Feb 11 – 14, 2020
Europe/Stockholm timezone

Neural manifolds for the stable control of movement (this talk will be streamed)

Feb 11, 2020, 11:00 AM
122:026 (Nordita)



Roslagstullsbacken 17, 106 91 Stockholm, Sweden


Sara Solla


Animals, including humans, perform learned actions with remarkable consistency for years after acquiring a skill. What is the neural correlate of this stability? We explore this question from the perspective of neural populations. Recent work suggests that the building blocks of neural function may be the activation of population-wide activity patterns, the neural modes, rather than the independent modulation of individual neurons. These neural modes, the dominant co-variation patterns of population activity, define a low dimensional neural manifold that captures most of the variance in the recorded neural activity. We refer to the time-dependent activation of the neural modes as their latent dynamics. We hypothesize that the ability to perform a given behavior in a consistent manner requires that the latent dynamics underlying the behavior also be stable.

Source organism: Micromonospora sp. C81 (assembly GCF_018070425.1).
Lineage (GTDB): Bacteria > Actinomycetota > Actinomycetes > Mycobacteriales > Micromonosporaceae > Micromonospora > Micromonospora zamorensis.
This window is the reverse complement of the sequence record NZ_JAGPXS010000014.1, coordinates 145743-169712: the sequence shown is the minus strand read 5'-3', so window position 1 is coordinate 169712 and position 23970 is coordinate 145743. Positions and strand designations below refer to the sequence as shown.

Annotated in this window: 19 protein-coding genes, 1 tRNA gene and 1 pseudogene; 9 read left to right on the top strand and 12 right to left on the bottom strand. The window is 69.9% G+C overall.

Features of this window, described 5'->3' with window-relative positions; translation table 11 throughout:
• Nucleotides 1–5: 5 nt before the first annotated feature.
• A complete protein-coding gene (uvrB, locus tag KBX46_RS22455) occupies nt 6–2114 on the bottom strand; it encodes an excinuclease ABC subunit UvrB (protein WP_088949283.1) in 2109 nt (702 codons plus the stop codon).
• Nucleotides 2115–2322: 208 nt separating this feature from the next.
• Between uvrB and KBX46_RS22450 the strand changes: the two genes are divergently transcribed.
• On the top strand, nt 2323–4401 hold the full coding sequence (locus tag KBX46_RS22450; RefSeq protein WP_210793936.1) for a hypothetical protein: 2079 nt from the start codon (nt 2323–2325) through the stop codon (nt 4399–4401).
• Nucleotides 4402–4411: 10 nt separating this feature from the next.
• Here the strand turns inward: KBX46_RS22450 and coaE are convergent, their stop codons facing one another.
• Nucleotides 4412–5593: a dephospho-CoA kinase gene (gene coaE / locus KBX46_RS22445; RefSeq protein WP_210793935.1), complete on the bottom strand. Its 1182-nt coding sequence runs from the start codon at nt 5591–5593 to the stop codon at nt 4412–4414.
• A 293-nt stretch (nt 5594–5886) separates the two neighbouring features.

A dynamic alignment method allows us to examine the long term stability of the latent dynamics despite unavoidable changes in the set of neurons recorded via chronically implanted microelectrode arrays. We use the sensorimotor system as a model of cortical processing, and find remarkably stable latent dynamics for up to two years across three distinct cortical regions, despite ongoing turnover of the recorded neurons. The stable latent dynamics, once identified, allows for the prediction of various behavioral features via mapping models whose parameters remain fixed throughout these long timespans. We conclude that latent cortical dynamics within the task manifold are the fundamental and stable building blocks underlying consistent behavior

Presentation materials

There are no materials yet.